In the warm spring sunshine, on a wooden folding ladder, a Tibetan artist is painting bright pink on the nose of a stone lion guarding the main entrance of Norbu Lingka, the previous summer residence of Dalai Lamas.
On the scaffold at the entrance, six younger artists are putting new paint on the fainted color patterns on the wooden ornaments above the main gate.
They are running against time so the popular haunt for both Lhasa residents and tourists is ready to reopen on Thursday.
Not far to the southeast, on a new marble stool, sits 76-year-old Qiangba Gyatso. The Tibetan native of Ledu county, Qinghai province came in early March to visit his two children working in Lhasa.
"This was paved only a month ago," he pointed at the ground. "Lhasa keeps changing. Every time I come, it is different."
This is his third visit to Lhasa.
"Lhasa is getting prettier all the time. Look at the landscaping," he nodded at the sprawling new garden outside Norbu Lingka. In the distance, gardeners are watering new lawns in front of a newly built Tibetan-style pavilion, whose golden roof gleams against the azure sky.
Besides circumambulating local monasteries, Qiangba Gyatso enjoys basking in Lhasa's warm sunshine in the morning. Norbu Lingka is his new favorite.
"Although some shops had to give way to construction work," says Tsomo, a 34-year-old Lhasa resident. "It is good to see Norbu Lingka becoming more beautiful. We have a much better place to hang out."
Sources with the Tibet autonomous region's development and reform commission (DRC) said the renovation project costs 87 million yuan ($12.4 million). This is part of a latest renovation and preservation package for the region's major buildings of cultural significance, including the Potala Palace and Sakia monastery.
This is impressive for Tibet, where, in the words of Qiangba Puncog, chairman of the regional government, nine out of every 10 yuan spent by the local government are from transfer payment by the central government.
"Tibet would not have been what it is, were it not for the persistent favor from the State coffers and the variety of aid programs sponsored by fraternal provinces and municipalities," says Yangchen Dolkar, a deputy section chief with the regional DRC.
Tibet's per capita gross domestic product exceeded 12,000 yuan in 2007, almost doubling its 2002 figure, and the region's economy has, for seven consecutive years, maintained an annual growth of more than 12 percent.
That, according to Yangchen Dolkar, has much to do with outside assistance.
The four central government conferences on development issues in Tibet, in 1980, 1984, 1994 and 2001, have proved instrumental in materializing the dramatic changes in the region's economic landscape.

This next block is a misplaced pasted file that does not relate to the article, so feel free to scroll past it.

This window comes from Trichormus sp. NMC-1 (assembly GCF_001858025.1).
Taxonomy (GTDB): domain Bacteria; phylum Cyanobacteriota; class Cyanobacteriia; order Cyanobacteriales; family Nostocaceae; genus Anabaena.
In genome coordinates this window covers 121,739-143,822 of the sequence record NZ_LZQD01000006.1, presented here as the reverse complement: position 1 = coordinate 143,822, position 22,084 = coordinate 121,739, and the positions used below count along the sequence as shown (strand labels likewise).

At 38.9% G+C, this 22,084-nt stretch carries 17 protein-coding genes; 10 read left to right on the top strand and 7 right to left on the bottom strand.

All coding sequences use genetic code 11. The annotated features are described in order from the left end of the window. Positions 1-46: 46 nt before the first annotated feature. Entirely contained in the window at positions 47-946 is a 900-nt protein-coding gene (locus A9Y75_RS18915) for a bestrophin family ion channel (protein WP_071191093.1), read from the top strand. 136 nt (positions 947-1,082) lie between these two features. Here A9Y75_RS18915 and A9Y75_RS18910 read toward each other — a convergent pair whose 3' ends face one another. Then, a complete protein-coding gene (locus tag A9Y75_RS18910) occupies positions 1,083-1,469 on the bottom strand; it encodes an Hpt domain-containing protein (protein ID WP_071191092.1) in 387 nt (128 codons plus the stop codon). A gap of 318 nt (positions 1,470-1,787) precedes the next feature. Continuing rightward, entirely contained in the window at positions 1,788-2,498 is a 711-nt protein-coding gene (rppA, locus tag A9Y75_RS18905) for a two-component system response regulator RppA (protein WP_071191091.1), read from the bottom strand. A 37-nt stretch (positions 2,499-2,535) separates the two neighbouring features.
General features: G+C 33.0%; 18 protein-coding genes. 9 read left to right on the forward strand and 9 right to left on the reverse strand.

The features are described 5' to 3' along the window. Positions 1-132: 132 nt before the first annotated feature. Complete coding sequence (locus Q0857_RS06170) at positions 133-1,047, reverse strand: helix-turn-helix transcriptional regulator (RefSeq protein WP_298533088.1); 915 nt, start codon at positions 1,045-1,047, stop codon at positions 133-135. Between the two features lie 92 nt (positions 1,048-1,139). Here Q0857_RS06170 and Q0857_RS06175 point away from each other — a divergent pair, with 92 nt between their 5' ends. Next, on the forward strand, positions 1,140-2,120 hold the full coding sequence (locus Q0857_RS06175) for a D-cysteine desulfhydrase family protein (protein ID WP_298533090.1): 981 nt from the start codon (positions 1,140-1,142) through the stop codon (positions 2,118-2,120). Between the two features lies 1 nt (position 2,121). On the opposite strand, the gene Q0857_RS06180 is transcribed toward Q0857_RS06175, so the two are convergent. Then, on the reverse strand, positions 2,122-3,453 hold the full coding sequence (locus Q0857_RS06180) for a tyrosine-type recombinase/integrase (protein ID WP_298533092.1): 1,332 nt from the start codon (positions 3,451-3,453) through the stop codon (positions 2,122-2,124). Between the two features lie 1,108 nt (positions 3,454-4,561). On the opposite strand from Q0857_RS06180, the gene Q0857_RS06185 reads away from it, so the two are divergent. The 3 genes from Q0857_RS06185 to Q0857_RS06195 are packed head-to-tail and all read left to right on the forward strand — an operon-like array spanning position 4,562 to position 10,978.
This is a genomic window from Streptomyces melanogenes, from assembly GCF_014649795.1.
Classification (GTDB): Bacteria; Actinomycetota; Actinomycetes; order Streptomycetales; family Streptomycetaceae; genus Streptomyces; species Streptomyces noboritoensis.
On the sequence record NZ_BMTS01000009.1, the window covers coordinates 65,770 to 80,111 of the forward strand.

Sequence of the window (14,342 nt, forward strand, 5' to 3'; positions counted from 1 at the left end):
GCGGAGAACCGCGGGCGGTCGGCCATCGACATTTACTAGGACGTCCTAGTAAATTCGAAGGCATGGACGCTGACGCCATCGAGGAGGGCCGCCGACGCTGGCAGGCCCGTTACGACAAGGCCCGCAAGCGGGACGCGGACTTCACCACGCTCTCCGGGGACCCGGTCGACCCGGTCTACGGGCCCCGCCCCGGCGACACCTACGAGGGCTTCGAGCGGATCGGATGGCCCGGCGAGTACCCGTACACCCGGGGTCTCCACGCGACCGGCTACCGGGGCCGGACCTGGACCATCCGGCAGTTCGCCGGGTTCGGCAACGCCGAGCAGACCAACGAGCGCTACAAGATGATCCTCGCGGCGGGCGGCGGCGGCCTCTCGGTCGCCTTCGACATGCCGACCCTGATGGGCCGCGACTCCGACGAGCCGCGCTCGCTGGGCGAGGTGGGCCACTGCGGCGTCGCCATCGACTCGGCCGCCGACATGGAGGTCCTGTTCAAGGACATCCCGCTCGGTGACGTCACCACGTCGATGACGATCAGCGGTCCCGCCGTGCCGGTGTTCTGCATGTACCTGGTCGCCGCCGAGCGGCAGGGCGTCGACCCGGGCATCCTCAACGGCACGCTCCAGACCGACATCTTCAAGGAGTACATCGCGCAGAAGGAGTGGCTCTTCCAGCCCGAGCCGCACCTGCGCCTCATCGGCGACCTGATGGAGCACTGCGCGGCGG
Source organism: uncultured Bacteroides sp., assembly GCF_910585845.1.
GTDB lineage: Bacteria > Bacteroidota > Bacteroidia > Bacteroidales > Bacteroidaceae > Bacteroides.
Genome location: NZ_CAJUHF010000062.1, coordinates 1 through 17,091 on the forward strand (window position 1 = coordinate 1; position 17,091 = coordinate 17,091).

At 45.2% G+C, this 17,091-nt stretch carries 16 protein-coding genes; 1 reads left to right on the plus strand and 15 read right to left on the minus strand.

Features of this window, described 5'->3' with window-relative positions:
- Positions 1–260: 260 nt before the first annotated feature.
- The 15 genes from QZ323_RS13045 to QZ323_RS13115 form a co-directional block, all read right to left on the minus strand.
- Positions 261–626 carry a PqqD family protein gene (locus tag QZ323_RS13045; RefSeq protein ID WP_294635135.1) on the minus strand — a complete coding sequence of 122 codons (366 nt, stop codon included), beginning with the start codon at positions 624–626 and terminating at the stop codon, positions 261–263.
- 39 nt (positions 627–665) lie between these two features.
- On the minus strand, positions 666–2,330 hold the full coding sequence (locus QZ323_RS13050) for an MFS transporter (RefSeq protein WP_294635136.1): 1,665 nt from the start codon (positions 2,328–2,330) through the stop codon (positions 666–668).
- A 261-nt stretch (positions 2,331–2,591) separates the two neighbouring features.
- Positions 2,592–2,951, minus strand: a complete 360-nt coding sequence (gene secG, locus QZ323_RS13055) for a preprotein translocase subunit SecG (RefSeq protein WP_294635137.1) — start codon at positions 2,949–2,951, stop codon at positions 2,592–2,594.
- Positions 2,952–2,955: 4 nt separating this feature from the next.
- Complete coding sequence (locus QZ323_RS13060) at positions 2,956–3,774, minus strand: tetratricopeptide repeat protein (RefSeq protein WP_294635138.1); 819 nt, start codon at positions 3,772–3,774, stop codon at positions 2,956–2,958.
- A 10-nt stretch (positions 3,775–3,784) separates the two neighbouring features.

The 1994 meeting's idea to have other provinces, municipalities, central government offices, and major State-owned firms to team up with and assist localities in Tibet deserves particular credit for Tibet's current prosperity, says Zhang Jianjun, deputy chief of Tibet's office of one-on-one aid programs.
All the rest of the country has been involved in the high-profile aid-Tibet program.
"By the end of June 2007, domestic aid providers had financed 9.3 billion yuan on 2,861 major projects in Tibet," Zhang disclosed. "And ordinary Tibetans have witnessed tangible improvements in their lives."
Farmers' and herdsmen's per capita net income reached 2,788 yuan in 2007, 83.3 per cent up from 2002, according to Yangchen Dolkar, and 114,000 households saw improvements in housing conditions.
Tsomo's is one of them.
"We used to live in a dark and shabby flat in Xoi," says Tosmo. "We moved into a new and bigger flat in the New Xoi neighborhood in 1996."
Xoi is a centuries-old residential community at the foot of the Potala whose residents were mostly people serving the high lamas and nobles.
The New Xoi community, located not far to the northwest of the Potala Palace, features Tibetan-style buildings with modern power and flushing systems.
"Now we have an independent kitchen and a private restroom," she says with obvious content.
The 51-million-yuan new community, in addition to providing all the basic conveniences of modern urban homes and neighborhood services, includes a kindergarten and a primary school.
"If the first aid packages included more big infrastructure projects to fill blanks in basic facilities, the recent ones are increasingly titled toward upgrading qualities of life," says Yangchen Dolkar.
The autonomous region has spent 6.16 billion yuan on social undertakings since the 10th Five-Year-Plan period, more than 91 percent of which came from central finance.
Since the 10th Five-Year-Plan period, the region spent almost 3.4 billion yuan to have 2.2 million square meters of classroom space built or renovated. Across Tibet, schools often boast the best buildings in their communities.
"More than 80 percent of the new projects planned for the 11th five-year-plan period aim directly at improving living conditions, including building rural power grids, providing access to safe drinking water, and garbage and sewage treatment," says Yangchen Dolkar.
The central government has earmarked 77.8 billion yuan for 180 projects between 2006 and 2010 to improve infrastructures as well as farmers' and herdsmen's living conditions, she said.
"The kids in agricultural and pastoral areas enjoy free food and lodging and are exempted from any school fees," says Yangchen Dolkar. "Which is unthinkable in the rest of the country.
"Farmers and herdsmen in Tibet enjoy free medical care. And agricultural tax, which had not been abolished in the rest of the country until last year, has never been collected here. How much more favors can we expect from the central government?
"Every bit of change in Lhasa and elsewhere brings additional comfort and convenience to our life. And we enjoy it."
(China Daily April 29, 2008)